Barry Bonds Found Guilty Of 1 Count In Steroids Case
STEVE INSKEEP, host:
Barry Bonds did not strike out yesterday, but he didn't get a walk either. A jury could not agree on the most serious charges against one of the greatest baseball players of recent decades, perhaps all time. They did not convict Bonds of lying in sworn testimony about his drug use. But the jury did convict him of obstructing justice with evasive and misleading testimony. NPR's Tom Goldman reports.
TOM GOLDMAN: A case that took a number of years and lots of dollars to get to trial, we expect it to end with a trumpet blast. But those expectations that Barry Bonds would be slapped down or exonerated became a little bit of both, like someone stuffed a mute inside the trumpet. The partial verdict by a jury unanimous on one count and divided on three others prompted reactions that could best be described as partial.
The prosecution highlighted the part it claimed as victory. A written statement said: We are gratified by the guilty verdict on the obstruction of justice count. This case is about upholding one of the most fundamental principles in our system of justice the obligation of every witness to provide truthful and direct testimony in judicial proceedings.
Bonds' defense team focused on the part it put in the win column the three counts that were dismissed, counts that were considered the heart of the case against Bonds, that he allegedly lied to the 2003 grand jury when he said he never knowingly took banned drugs. Here's Bonds' lawyer, Chris Arguedas.
Ms. CHRIS ARGUEDAS (Attorney): We're very gratified that after a long deliberation and 25 witnesses, our client was not convicted of anything that had to do with performance enhancing drugs or steroids or human growth hormone or injections.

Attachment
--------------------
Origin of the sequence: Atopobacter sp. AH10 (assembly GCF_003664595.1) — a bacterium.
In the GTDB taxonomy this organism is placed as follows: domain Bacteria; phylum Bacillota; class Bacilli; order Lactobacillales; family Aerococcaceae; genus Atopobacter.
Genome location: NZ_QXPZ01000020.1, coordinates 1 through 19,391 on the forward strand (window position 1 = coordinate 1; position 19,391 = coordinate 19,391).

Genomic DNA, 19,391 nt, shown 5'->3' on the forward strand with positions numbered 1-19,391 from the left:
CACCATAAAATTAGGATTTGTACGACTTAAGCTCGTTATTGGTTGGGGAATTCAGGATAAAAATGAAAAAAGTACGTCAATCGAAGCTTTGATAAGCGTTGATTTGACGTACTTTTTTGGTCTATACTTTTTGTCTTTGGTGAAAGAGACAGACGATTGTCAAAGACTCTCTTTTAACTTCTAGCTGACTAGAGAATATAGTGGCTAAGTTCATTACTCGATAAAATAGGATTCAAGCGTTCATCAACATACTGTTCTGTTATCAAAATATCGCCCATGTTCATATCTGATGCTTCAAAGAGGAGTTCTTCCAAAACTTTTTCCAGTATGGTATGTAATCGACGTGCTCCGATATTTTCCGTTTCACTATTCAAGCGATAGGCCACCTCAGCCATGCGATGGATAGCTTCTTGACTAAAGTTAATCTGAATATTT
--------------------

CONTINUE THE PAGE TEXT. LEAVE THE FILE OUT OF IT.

GOLDMAN: That doesn't mean Bonds was not linked to drugs. He and his lawyers admitted he used. But the case was about whether he knew they were banned drugs when he got them from his former personal trainer, Greg Anderson, and took them. Fred Jacob was the jury foreman.
Mr. FRED JACOB (Jury foreman): So you had to put steroids, Greg Anderson and Barry Bonds all together with the evidence presented to us. And that didn't happen.
GOLDMAN: The prosecution, of course, didn't have Greg Anderson to testify. He refused and was sent to jail. The government also was denied a good deal of evidence that presiding Judge Susan Illston tossed before the trial began.
So objective observers, if they exist with this case, credit the government for at least getting one conviction. And prosecutors almost got another.
After the jury asked to re-hear testimony by a woman who said she saw Anderson inject Bonds, the panel was unanimous - 12-to-0 - that Bonds was guilty of lying on count two where he said no one other than his doctors ever injected him. Juror Steve - he didn't want to use his last name - says after they took that unanimous vote, they left for the day.
STEVE: And we said let's go home. We'll sleep on it. We need to do more deliberation on other counts. We came back and one of the jurors changed their mind.
GOLDMAN: So it was 11-to-1, but close doesn't count a fact that frustrated juror Amber Reed.
Ms. AMBER REED (Juror): I was definitely, you know, heartbroken that we couldn't bring it together.
GOLDMAN: Her job is done, but the case isn't. At a May 20th hearing, the defense plans to file papers asking that the guilty verdict be set aside. Because the process is ongoing, defense attorneys have asked Barry Bonds to maintain, quote, "his dignified silence."
Bonds broke that silence briefly yesterday. Outside the court, after the partial verdict, a supporter asked Bonds, are you celebrating tonight? His response, pretty apt for the day: There's nothing to celebrate.
Tom Goldman, NPR News, San Francisco.
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